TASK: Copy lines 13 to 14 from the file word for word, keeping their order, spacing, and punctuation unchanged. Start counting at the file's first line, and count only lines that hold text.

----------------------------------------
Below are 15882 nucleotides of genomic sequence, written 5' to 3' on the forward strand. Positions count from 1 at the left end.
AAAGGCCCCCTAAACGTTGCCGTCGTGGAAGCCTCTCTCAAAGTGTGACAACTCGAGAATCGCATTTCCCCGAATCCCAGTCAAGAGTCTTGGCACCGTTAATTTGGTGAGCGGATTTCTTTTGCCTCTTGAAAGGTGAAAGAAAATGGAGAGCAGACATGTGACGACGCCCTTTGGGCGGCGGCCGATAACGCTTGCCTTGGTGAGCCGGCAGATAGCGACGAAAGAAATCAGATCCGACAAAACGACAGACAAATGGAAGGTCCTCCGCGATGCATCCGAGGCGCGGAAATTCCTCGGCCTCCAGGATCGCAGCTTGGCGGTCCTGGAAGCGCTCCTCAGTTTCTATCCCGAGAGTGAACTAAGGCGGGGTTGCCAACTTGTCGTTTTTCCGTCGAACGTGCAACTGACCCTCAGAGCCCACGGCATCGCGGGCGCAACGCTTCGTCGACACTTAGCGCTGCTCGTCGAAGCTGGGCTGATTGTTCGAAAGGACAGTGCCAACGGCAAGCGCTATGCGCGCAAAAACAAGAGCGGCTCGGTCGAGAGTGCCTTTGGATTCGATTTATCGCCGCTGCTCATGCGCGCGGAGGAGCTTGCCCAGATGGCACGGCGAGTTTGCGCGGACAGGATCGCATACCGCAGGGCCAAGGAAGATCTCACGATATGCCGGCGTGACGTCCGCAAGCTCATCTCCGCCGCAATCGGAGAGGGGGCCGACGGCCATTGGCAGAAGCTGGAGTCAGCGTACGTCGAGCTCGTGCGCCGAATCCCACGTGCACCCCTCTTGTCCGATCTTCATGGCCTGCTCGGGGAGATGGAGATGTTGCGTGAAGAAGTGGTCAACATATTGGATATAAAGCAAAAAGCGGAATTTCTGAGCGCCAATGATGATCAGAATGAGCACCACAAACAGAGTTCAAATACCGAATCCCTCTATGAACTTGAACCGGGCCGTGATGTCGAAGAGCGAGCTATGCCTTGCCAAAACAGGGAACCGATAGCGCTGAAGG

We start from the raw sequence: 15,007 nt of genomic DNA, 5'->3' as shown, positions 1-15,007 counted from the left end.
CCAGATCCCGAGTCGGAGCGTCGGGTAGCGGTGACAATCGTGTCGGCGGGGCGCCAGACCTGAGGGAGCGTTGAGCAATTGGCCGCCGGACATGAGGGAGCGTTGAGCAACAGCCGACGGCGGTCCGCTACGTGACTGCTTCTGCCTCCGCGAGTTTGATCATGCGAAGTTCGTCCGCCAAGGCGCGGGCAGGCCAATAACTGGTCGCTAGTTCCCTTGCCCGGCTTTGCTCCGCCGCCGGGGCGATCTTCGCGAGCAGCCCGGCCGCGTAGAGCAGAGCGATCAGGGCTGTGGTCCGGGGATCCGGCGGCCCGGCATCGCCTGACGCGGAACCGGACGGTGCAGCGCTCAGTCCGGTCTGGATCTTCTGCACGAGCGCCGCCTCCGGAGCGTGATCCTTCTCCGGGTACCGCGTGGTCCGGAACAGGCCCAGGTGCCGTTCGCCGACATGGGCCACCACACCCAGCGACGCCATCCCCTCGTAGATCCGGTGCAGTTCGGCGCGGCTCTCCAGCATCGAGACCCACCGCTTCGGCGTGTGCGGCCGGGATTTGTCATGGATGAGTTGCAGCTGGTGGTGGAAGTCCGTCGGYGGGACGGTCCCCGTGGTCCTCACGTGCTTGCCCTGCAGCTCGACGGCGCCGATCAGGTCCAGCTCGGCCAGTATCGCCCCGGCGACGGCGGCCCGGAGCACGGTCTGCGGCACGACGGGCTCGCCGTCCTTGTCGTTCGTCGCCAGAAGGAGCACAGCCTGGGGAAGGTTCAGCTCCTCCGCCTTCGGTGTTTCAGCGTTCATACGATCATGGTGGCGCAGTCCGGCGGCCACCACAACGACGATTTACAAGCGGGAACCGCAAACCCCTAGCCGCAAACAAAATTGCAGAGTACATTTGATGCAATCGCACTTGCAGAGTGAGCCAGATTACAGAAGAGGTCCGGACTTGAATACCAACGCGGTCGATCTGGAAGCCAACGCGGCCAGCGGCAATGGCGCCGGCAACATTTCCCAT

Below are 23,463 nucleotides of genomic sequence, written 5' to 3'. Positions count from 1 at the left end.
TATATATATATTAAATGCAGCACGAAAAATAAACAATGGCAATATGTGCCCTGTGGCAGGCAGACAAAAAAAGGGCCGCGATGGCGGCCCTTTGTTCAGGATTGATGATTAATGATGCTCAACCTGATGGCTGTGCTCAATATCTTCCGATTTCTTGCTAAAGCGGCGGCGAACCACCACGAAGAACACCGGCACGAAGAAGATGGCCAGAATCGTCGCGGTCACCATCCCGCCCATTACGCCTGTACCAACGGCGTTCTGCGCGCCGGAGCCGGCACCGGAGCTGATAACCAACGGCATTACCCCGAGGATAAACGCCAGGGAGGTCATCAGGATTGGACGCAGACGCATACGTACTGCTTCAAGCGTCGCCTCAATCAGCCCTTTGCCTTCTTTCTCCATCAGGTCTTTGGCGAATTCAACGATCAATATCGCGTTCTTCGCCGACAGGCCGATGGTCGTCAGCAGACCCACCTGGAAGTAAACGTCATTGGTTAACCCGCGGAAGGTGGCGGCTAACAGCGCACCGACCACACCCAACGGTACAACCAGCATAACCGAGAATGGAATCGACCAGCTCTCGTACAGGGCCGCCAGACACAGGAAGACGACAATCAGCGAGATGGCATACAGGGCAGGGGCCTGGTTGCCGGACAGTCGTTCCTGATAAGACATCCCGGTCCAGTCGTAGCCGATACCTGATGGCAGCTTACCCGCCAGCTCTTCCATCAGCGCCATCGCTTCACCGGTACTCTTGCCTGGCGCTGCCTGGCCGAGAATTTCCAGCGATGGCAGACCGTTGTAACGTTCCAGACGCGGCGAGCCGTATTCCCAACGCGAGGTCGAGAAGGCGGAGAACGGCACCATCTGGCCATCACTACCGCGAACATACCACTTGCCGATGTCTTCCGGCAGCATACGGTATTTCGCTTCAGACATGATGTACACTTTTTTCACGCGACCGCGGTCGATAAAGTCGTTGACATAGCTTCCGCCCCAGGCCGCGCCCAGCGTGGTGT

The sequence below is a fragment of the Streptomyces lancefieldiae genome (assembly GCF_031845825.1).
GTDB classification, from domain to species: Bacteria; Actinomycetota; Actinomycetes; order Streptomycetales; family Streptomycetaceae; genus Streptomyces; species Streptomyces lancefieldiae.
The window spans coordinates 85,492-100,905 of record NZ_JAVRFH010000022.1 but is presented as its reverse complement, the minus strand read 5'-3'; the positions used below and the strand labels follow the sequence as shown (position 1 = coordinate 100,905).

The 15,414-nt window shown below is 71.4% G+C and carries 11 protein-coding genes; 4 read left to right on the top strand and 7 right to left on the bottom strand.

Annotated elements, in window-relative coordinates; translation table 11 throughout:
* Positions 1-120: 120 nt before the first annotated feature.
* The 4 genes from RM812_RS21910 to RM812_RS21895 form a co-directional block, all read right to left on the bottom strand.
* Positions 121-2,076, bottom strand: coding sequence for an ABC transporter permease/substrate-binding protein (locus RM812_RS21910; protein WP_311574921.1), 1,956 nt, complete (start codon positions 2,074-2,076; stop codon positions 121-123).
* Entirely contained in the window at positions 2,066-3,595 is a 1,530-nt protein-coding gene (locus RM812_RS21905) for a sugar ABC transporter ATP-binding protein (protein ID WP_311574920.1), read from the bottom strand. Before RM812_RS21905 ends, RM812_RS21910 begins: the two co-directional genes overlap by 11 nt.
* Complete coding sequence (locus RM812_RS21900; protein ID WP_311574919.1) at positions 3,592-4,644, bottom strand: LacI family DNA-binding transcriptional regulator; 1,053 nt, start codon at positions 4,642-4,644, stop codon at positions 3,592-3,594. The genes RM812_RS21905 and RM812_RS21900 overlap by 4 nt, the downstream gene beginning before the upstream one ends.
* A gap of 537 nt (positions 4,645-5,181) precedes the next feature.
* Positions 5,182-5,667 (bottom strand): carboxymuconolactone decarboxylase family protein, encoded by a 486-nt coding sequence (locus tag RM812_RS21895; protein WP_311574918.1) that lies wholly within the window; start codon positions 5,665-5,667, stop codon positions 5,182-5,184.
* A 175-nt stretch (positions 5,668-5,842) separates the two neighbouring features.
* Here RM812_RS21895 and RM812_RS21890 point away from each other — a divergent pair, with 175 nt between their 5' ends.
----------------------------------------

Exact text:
* The 4 genes from RM812_RS21910 to RM812_RS21895 form a co-directional block, all read right to left on the bottom strand.
* Positions 121-2,076, bottom strand: coding sequence for an ABC transporter permease/substrate-binding protein (locus RM812_RS21910; protein WP_311574921.1), 1,956 nt, complete (start codon positions 2,074-2,076; stop codon positions 121-123).